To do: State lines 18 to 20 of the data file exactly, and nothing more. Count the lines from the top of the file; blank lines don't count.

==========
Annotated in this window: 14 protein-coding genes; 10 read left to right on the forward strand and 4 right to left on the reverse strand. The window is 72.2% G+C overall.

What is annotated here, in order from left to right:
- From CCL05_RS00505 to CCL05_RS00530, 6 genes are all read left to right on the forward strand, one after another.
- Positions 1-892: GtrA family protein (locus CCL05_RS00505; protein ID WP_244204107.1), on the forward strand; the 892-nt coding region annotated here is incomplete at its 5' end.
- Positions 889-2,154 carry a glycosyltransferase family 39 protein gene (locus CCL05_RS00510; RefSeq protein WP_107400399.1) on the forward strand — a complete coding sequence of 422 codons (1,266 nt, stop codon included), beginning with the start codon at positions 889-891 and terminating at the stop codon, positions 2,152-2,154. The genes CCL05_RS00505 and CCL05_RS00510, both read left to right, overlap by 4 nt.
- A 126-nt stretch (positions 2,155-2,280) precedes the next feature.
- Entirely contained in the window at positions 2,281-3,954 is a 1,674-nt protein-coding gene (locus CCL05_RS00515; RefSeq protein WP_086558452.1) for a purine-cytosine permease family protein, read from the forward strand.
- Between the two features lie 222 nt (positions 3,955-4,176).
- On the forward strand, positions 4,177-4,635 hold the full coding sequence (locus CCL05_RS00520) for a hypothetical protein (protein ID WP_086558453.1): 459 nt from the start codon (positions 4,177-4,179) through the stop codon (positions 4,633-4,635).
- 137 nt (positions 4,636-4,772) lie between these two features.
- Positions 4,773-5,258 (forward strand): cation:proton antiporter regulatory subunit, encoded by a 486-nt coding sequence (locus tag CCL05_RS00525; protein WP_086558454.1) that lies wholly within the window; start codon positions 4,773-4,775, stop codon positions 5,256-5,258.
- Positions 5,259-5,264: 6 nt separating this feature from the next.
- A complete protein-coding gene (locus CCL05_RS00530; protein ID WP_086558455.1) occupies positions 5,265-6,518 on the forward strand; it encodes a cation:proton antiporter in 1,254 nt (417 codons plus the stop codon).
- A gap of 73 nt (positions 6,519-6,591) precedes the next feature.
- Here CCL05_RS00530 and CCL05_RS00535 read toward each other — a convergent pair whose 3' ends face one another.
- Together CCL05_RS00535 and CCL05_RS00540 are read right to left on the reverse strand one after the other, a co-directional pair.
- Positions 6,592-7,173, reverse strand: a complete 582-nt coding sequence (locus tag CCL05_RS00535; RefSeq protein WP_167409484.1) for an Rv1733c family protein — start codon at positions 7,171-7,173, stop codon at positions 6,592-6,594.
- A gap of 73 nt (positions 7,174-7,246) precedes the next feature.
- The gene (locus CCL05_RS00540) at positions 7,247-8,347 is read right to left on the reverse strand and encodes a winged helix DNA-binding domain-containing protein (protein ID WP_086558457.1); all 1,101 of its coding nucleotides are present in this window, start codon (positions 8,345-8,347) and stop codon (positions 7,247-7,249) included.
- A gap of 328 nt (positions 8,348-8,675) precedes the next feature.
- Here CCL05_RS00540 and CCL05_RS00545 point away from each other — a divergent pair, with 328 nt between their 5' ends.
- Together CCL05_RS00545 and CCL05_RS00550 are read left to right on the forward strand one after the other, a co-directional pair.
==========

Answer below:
- A gap of 73 nt (positions 7,174-7,246) precedes the next feature.
- The gene (locus CCL05_RS00540) at positions 7,247-8,347 is read right to left on the reverse strand and encodes a winged helix DNA-binding domain-containing protein (protein ID WP_086558457.1); all 1,101 of its coding nucleotides are present in this window, start codon (positions 8,345-8,347) and stop codon (positions 7,247-7,249) included.
- A gap of 328 nt (positions 8,348-8,675) precedes the next feature.